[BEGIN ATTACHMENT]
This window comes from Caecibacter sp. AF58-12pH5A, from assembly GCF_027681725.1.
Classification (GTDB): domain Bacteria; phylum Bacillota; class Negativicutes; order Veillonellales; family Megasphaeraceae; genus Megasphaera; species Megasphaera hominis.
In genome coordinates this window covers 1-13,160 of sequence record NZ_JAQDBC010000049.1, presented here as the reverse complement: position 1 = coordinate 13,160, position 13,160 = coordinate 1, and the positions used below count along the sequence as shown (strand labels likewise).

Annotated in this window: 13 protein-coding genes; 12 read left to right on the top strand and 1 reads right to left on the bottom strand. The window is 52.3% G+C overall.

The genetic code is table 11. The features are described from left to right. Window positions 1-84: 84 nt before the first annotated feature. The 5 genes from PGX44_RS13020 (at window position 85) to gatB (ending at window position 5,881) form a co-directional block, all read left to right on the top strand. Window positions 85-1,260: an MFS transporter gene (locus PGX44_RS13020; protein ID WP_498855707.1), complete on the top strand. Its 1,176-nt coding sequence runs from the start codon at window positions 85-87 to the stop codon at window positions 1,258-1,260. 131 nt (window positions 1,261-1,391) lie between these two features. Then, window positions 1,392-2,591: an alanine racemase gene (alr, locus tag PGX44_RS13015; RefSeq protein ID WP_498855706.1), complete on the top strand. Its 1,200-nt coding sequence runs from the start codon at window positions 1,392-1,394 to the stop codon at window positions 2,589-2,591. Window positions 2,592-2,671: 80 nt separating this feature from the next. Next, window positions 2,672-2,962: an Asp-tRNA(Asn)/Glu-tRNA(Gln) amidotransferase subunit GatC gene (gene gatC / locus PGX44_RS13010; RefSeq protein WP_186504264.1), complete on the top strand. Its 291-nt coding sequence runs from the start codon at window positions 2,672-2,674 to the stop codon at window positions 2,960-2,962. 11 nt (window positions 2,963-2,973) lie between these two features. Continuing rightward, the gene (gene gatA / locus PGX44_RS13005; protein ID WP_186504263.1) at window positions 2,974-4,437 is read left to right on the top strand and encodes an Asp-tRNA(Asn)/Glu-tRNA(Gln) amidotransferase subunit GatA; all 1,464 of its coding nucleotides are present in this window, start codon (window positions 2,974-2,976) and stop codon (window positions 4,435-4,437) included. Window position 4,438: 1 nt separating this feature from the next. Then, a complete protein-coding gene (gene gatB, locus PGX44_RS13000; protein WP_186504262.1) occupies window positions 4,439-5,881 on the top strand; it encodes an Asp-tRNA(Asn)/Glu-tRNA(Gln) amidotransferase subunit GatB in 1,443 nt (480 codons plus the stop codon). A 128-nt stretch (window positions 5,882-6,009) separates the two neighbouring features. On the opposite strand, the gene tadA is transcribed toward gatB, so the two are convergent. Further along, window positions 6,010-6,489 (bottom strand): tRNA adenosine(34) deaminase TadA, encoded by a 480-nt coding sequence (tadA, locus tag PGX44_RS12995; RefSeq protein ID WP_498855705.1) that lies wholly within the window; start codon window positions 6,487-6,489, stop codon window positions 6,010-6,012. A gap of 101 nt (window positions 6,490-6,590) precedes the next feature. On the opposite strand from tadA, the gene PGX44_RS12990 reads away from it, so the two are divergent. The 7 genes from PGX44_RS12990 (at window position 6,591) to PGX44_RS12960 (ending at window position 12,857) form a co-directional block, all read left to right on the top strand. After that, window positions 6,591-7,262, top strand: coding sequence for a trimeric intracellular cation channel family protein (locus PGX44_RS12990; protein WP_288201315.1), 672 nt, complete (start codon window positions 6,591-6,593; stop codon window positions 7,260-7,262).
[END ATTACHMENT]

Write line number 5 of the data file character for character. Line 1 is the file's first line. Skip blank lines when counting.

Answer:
The genetic code is table 11. The features are described from left to right. Window positions 1-84: 84 nt before the first annotated feature. The 5 genes from PGX44_RS13020 (at window position 85) to gatB (ending at window position 5,881) form a co-directional block, all read left to right on the top strand. Window positions 85-1,260: an MFS transporter gene (locus PGX44_RS13020; protein ID WP_498855707.1), complete on the top strand. Its 1,176-nt coding sequence runs from the start codon at window positions 85-87 to the stop codon at window positions 1,258-1,260. 131 nt (window positions 1,261-1,391) lie between these two features. Then, window positions 1,392-2,591: an alanine racemase gene (alr, locus tag PGX44_RS13015; RefSeq protein ID WP_498855706.1), complete on the top strand. Its 1,200-nt coding sequence runs from the start codon at window positions 1,392-1,394 to the stop codon at window positions 2,589-2,591. Window positions 2,592-2,671: 80 nt separating this feature from the next. Next, window positions 2,672-2,962: an Asp-tRNA(Asn)/Glu-tRNA(Gln) amidotransferase subunit GatC gene (gene gatC / locus PGX44_RS13010; RefSeq protein WP_186504264.1), complete on the top strand. Its 291-nt coding sequence runs from the start codon at window positions 2,672-2,674 to the stop codon at window positions 2,960-2,962. 11 nt (window positions 2,963-2,973) lie between these two features. Continuing rightward, the gene (gene gatA / locus PGX44_RS13005; protein ID WP_186504263.1) at window positions 2,974-4,437 is read left to right on the top strand and encodes an Asp-tRNA(Asn)/Glu-tRNA(Gln) amidotransferase subunit GatA; all 1,464 of its coding nucleotides are present in this window, start codon (window positions 2,974-2,976) and stop codon (window positions 4,435-4,437) included. Window position 4,438: 1 nt separating this feature from the next. Then, a complete protein-coding gene (gene gatB, locus PGX44_RS13000; protein WP_186504262.1) occupies window positions 4,439-5,881 on the top strand; it encodes an Asp-tRNA(Asn)/Glu-tRNA(Gln) amidotransferase subunit GatB in 1,443 nt (480 codons plus the stop codon). A 128-nt stretch (window positions 5,882-6,009) separates the two neighbouring features. On the opposite strand, the gene tadA is transcribed toward gatB, so the two are convergent. Further along, window positions 6,010-6,489 (bottom strand): tRNA adenosine(34) deaminase TadA, encoded by a 480-nt coding sequence (tadA, locus tag PGX44_RS12995; RefSeq protein ID WP_498855705.1) that lies wholly within the window; start codon window positions 6,487-6,489, stop codon window positions 6,010-6,012. A gap of 101 nt (window positions 6,490-6,590) precedes the next feature. On the opposite strand from tadA, the gene PGX44_RS12990 reads away from it, so the two are divergent. The 7 genes from PGX44_RS12990 (at window position 6,591) to PGX44_RS12960 (ending at window position 12,857) form a co-directional block, all read left to right on the top strand. After that, window positions 6,591-7,262, top strand: coding sequence for a trimeric intracellular cation channel family protein (locus PGX44_RS12990; protein WP_288201315.1), 672 nt, complete (start codon window positions 6,591-6,593; stop codon window positions 7,260-7,262).